Thirdly, there are chemical properties which- while dependent on the underlying physical interactions (as supervenience requires)- are to some extent causally independent from those interactions. This idea is spelled out via the notion of downward causation. Put simply, there is downward causation when “the special science properties sometimes push their physical supervenience bases around.” (Hendry 2010b: 185). For the case at hand this can be expressed like this: the structure of a molecule is not fully determined by the interactions of the physical entities that make it up- instead, molecular structure partially determines how the subatomic particles interact with each other.
Hendry’s account has been regarded as an exemplary account of emergence. However, I believe that there are certain features of this account that are not sufficiently clear in their present form and that therefore undermine the tenability of this position.
First, I believe that there is an inconsistency in the way this account is putatively supported by empirical evidence. Recall that the Schrödinger equation does not identify the different isomeric structures unless ad hoc assumptions are made about the examined system. This is taken to show that structure strongly emerges. However, this also seems to undermine supervenience, which is one key features of this account (for a full explanation of why this is the case see Seifert 2020).
Secondly, Hendry does not spell out in what way exactly structure partially determines the underlying physical interactions. This is particularly important if one takes into account the extensive philosophical literature about the notions of determination and causation. In fact, if we apply particular understandings of causation then the postulation of a downward causal relation between a molecule’s structure and its quantum mechanical entities is untenable. So, a lot more has to be said about what is meant by downward causation.
Thirdly- and perhaps more importantly- it is ambiguous how exactly the use of assumptions in the molecular Schrödinger equation purportedly supports strong emergence. Is it the fact that such assumptions are ad hoc? Namely, that they are not derived by quantum mechanics and are instead added to the description by hand? Or, does the issue lie in the content of these assumptions? These assumptions import information about the structure of the molecule, so quantum mechanics only identifies molecular structure after one has already presupposed such structure. In light of this, one could argue that the use of these assumptions shows strong emergence because there is no structure at the level which is describable by quantum mechanics.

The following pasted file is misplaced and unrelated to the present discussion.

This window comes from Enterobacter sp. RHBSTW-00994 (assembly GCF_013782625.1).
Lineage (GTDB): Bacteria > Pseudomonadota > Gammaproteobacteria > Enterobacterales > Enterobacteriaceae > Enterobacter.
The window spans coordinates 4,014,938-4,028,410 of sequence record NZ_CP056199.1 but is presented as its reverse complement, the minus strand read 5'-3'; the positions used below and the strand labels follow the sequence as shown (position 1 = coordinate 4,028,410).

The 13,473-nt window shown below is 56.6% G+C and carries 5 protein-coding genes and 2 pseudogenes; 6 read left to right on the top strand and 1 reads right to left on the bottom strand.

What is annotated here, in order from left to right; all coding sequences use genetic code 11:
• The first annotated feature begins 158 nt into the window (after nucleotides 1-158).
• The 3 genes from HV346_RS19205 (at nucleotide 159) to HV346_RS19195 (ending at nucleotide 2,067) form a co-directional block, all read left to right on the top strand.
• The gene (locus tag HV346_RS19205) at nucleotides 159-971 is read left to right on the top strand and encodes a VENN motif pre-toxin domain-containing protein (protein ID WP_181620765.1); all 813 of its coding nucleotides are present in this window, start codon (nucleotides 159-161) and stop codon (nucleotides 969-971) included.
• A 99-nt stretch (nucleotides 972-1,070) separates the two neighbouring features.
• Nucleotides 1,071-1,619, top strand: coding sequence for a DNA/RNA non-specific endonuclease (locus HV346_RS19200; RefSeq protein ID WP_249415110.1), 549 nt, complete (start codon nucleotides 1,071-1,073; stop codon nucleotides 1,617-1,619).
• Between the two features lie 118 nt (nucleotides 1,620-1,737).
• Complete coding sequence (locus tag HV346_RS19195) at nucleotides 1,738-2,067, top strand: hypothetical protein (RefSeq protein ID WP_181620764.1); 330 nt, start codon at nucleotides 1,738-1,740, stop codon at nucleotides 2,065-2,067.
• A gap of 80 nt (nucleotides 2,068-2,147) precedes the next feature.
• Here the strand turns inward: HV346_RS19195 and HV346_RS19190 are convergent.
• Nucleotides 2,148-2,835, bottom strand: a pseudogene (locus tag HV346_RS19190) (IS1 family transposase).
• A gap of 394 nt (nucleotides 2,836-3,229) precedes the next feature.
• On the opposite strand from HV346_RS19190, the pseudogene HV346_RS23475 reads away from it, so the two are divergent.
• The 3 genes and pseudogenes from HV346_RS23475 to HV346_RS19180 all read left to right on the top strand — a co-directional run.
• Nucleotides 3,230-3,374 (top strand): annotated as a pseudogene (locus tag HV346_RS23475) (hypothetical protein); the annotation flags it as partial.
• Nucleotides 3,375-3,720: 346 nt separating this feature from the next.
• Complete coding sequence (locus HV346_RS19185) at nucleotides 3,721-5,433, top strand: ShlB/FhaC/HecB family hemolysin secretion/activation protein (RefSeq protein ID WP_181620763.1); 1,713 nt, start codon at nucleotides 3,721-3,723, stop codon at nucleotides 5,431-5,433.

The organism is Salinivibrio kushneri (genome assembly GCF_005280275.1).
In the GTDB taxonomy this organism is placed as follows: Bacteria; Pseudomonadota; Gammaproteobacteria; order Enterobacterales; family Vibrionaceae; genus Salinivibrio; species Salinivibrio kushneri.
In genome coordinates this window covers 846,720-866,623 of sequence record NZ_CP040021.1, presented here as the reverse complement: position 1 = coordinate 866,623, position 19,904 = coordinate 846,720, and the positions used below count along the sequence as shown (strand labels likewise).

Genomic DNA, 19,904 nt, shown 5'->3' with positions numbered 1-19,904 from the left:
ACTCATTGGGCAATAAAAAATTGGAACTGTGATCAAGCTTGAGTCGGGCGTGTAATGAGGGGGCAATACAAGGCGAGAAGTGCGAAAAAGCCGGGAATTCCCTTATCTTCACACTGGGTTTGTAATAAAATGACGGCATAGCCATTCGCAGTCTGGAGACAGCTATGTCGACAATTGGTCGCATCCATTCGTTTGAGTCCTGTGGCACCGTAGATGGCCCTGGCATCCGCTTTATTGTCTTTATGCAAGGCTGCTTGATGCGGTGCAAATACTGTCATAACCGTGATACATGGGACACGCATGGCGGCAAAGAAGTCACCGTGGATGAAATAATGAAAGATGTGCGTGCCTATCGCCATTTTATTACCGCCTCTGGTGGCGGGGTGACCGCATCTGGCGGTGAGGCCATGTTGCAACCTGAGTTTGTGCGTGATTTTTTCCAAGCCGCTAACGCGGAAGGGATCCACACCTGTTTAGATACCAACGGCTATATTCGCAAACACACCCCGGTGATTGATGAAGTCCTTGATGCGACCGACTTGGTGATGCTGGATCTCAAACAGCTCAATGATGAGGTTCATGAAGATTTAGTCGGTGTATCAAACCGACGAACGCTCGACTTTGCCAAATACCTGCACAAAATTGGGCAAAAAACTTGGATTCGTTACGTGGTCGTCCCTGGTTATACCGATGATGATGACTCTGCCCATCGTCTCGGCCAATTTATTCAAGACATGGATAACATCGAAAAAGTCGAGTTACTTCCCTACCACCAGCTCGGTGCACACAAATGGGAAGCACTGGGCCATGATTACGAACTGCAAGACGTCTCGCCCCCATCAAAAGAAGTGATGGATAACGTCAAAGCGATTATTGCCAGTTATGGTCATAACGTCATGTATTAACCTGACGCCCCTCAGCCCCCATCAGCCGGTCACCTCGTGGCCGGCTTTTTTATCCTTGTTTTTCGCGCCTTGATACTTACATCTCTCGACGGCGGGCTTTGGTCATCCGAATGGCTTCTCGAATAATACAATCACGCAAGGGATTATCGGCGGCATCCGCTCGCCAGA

All this is quite complicated and requires a thorough analysis. However, the way one interprets the use of assumptions for the support of strong emergence significantly affects the tenability of such a position.
In conclusion, strong emergence is a unique way of understanding how quantum mechanics identifies molecular structure and thus how chemistry is related to quantum physics. Nevertheless, there are aspects of Hendry’s account that should be explored further before adhering to the view that molecular structure strongly emerges.
So, the question of how chemistry is related to quantum physics is not settled yet. Nevertheless, it is clear that the case of molecular structure and how it is identified in quantum mechanics play a central role in illuminating this relation.
1. Hendry, R. F. (1999). Molecular models and the question of physicalism. HYLE, 5, 117–134.
2. Hendry, Robin F.. (2006). Is there downwards causation in chemistry?’, in Philosophy of chemistry: Synthesis of a new discipline. Boston studies in the philosophy of science, ed. by Davis Baird, Eric Scerri and Lee McIntyre, , Vol. 242 (Dordrecht: Springer) pp. 173–189.
3. Hendry, R. F. (2010b). Ontological reduction and molecular structure. Studies in History and Philosophy of Modern Physics, 41, 183–191.
4. Seifert, V.A. The strong emergence of molecular structure. Euro Jnl Phil Sci 10, 45 (2020). https://doi.org/10.1007/s13194-020-00308-7
* This article is a short summary of my recently published paper ‘The Strong Emergence of Molecular Structure’ (ref. below).
** Vanessa is a postdoctoral researcher in the University of Bristol, working for the European Research Council Project ‘The Metaphysical Unity of Science’ (grant no. 771509).